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Exeter, DEVON, GBR
Pub. Date: 2000
Publisher: University of Wisconsin Press
Seller: GridFreed, North Las Vegas, NV, USA
Notes: Size: 9x6x0; New. In shrink wrap. Looks like an interesting title!
Welfare reform was supposed to end welfare as we know it. And it has. The welfare poor have been largely transformed into the working poor, but their poverty persists. This hard-hitting book takes a close look at where we've gone wrong--and where we might go next if we truly want to improve the lot of America's underclass.
Tracing the roots of recent reforms to the early days of the war on poverty, A Poverty of Imagination describes a social welfare system grown increasingly inept, corrupt, and susceptible to conservative redesign. Investigating the causes of the ongoing failure of welfare assistance, Stoesz focuses on the economic barriers that impede movement out of poverty into the American mainstream. He explores such issues as the heterogeneity of welfare families, generational welfare, inadequate benefits, the negative effects of time limits on welfare recipients, a fringe banking industry that exploits low-income families, the limited capacity of low-wage markets, and the unavailability of credit.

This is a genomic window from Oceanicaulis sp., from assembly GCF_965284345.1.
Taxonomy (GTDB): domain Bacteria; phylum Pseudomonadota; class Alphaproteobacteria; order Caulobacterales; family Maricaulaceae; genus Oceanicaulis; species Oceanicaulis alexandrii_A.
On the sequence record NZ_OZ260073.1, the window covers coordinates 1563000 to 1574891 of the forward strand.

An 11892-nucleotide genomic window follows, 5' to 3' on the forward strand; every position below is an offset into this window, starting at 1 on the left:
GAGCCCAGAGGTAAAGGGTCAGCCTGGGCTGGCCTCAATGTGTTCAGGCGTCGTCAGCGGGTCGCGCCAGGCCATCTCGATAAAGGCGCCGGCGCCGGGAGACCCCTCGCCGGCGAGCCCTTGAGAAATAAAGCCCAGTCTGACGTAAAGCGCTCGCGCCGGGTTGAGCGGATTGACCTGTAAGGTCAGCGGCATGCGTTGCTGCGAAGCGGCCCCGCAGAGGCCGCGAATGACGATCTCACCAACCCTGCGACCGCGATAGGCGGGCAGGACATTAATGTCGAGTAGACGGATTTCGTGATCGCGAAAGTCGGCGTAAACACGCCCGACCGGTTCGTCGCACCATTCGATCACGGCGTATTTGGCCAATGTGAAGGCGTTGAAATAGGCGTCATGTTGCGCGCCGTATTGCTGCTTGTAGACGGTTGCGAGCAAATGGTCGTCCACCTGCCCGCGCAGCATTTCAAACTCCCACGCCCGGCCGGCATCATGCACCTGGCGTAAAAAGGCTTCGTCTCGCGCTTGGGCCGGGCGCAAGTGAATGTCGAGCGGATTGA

Stoesz suggests that a form of "bootstrap capitalism" would allow individuals and families to participate more fully in American society and achieve upward economic mobility and stability. This proposal, emphasizing wage supplements, asset building, and community capitalism, sets the stage for the next act in poverty policy in the United States. With its valuable insights on the American welfare system and its positive agenda for change, this book makes a significant intervention in our ongoing struggle to come to terms with widespread poverty in the wealthiest nation on earth.
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